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Call for Code

Learn more about IBM’s open source initiatives, including the Call for Code.

Dr. Angel Diaz is the face of open source at IBM as Vice President of Developer Technology, Open Source & Advocacy. At the recent Open Source Summit in Vancouver, we spoke with Diaz to talk about the importance of open source at IBM and how it’s changing the world around us.

LF: What’s the importance of open source in the modern economy?

Angel Diaz: We are living in a technology-fueled business renaissance — cloud, data, artificial intelligence, and the redefinition of the transaction. There is constant democratization of technology. This democratization allows us as computer scientists to innovate higher orders of the stack. You don’t have to worry about compute, storage and network; you get that in the cloud for example, but what has been driving that democratization? Open source.

Angel Diaz, Vice President of Developer Technology, Open Source & Advocacy, IBM (Image copyright: Swapnil Bhartiya)

Open source has been the fuel, the innovation engine, the skills engine, the level playing field that allows us as a society to build more, to build faster and move forward and the rate and pace of that is increasing.

What’s really nice about that is we are doing it in a controlled way with open governance and leveraging all the work that we do in consortia such as the Linux Foundation.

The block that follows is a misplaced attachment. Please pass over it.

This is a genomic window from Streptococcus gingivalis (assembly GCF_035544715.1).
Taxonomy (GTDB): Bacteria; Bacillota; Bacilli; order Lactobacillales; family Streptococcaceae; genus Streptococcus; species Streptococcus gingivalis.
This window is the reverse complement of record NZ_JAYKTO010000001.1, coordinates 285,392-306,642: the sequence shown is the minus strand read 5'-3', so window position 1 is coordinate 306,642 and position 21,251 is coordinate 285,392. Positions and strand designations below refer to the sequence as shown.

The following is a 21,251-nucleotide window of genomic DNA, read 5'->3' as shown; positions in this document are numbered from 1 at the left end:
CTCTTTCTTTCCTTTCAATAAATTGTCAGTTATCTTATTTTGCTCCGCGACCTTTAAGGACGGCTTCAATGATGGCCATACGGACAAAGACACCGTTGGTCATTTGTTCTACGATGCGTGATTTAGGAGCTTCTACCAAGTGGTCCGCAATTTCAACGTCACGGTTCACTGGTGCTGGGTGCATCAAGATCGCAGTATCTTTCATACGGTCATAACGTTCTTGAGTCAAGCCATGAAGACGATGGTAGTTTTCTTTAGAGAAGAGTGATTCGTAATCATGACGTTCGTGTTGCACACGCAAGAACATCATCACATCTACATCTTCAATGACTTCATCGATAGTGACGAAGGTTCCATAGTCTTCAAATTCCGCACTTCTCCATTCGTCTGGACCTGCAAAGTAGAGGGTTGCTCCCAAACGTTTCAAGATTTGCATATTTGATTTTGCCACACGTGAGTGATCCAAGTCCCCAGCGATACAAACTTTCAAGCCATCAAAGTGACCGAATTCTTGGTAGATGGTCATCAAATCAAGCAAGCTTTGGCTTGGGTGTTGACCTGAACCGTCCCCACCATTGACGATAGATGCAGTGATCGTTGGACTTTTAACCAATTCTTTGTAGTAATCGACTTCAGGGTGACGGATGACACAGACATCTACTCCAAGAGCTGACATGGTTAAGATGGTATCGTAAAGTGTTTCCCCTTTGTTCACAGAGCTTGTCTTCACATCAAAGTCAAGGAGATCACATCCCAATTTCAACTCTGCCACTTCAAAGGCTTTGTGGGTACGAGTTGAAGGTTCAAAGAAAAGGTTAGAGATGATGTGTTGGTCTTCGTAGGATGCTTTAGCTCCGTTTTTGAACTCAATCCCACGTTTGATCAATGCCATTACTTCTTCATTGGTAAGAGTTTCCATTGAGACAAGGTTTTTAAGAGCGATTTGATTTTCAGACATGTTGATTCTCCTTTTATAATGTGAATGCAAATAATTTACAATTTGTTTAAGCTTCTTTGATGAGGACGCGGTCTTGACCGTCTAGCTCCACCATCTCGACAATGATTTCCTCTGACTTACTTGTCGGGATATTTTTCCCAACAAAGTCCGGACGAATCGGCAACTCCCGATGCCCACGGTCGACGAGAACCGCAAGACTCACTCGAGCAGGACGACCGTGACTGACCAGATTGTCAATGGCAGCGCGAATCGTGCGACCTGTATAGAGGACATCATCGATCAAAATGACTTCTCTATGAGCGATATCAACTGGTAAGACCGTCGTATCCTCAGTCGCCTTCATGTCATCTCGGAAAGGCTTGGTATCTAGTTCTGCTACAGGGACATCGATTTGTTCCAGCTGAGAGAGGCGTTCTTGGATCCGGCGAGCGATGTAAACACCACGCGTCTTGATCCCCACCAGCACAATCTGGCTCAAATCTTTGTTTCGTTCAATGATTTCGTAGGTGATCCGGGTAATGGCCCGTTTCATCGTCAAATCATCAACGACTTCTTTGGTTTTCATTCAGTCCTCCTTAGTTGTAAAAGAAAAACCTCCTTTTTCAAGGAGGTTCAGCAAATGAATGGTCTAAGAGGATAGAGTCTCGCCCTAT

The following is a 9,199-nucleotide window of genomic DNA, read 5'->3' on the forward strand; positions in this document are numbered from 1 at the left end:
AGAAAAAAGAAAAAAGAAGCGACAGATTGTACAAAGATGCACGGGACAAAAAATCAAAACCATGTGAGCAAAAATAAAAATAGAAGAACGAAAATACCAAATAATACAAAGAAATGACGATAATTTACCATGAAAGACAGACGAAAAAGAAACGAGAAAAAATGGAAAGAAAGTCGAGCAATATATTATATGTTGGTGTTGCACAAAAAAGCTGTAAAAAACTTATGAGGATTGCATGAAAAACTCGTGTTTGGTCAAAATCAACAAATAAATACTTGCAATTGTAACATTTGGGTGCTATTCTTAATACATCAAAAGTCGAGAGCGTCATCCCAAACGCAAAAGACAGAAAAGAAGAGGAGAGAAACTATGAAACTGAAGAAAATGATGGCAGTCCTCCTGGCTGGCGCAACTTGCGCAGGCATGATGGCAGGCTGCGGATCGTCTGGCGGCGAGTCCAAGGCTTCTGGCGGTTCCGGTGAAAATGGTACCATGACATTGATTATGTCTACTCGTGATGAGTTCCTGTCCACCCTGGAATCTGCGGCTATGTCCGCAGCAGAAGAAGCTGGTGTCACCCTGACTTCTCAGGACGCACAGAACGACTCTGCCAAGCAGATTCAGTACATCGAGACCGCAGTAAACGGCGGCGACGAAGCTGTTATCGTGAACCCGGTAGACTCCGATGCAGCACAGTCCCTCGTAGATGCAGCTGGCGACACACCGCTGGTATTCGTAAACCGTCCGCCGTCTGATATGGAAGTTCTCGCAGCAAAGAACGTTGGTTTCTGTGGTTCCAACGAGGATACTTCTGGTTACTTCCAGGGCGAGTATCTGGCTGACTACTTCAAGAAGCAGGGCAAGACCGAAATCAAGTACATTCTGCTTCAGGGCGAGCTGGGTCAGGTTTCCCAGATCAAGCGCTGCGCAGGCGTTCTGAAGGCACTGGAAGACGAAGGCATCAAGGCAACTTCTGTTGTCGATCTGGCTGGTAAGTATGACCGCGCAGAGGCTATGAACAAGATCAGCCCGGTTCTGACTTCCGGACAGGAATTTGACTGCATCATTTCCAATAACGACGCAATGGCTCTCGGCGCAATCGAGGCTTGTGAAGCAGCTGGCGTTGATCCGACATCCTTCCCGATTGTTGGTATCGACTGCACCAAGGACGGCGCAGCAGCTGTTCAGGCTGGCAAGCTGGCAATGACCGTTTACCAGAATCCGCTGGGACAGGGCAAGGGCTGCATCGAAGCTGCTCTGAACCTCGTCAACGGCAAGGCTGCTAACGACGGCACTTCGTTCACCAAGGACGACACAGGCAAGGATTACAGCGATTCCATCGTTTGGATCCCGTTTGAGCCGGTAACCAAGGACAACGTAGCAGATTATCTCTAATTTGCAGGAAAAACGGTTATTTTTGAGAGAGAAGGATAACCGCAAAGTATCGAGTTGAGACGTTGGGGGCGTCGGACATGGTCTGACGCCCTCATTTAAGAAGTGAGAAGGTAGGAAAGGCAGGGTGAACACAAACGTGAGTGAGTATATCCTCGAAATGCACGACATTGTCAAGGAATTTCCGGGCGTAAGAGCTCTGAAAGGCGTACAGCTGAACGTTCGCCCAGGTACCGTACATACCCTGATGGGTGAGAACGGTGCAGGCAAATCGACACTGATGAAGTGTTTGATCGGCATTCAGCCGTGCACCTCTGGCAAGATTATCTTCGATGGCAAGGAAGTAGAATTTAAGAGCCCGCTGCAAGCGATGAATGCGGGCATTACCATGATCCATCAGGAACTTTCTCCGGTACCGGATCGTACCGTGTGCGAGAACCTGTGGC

LF: Today, open source has become so pervasive that the question isn’t who is using it, but who is not using it. Can you point to some moments in history that changed everything and the industry realized that this is the right path for innovation, collaboration, and development?

Diaz: That’s a great question. I think there are two such moments. I addressed it in my talk here. The first such moment was in the late eighties, early nineties when, as an industry, we came together and rallied around things like Linux, Apache, Eclipse.

Our products have upwards of 75 percent open source. We are not leeches; we contribute as much as we use. Back in the nineties, we protected open source with intellectual property. It fueled innovation as it gave people the permission and freedom to go ahead and contribute without any worry.

That’s a pivot point number one. Time occurred and a lot of stardust happened. Over the past 10 years or so, we started to create centers of gravity around cloud data, artificial intelligence, transactions and so on.

These centers of gravity came together in consortia with open governance models. This is really important because what that allowed us to do was to create an open architecture and open cloud architecture.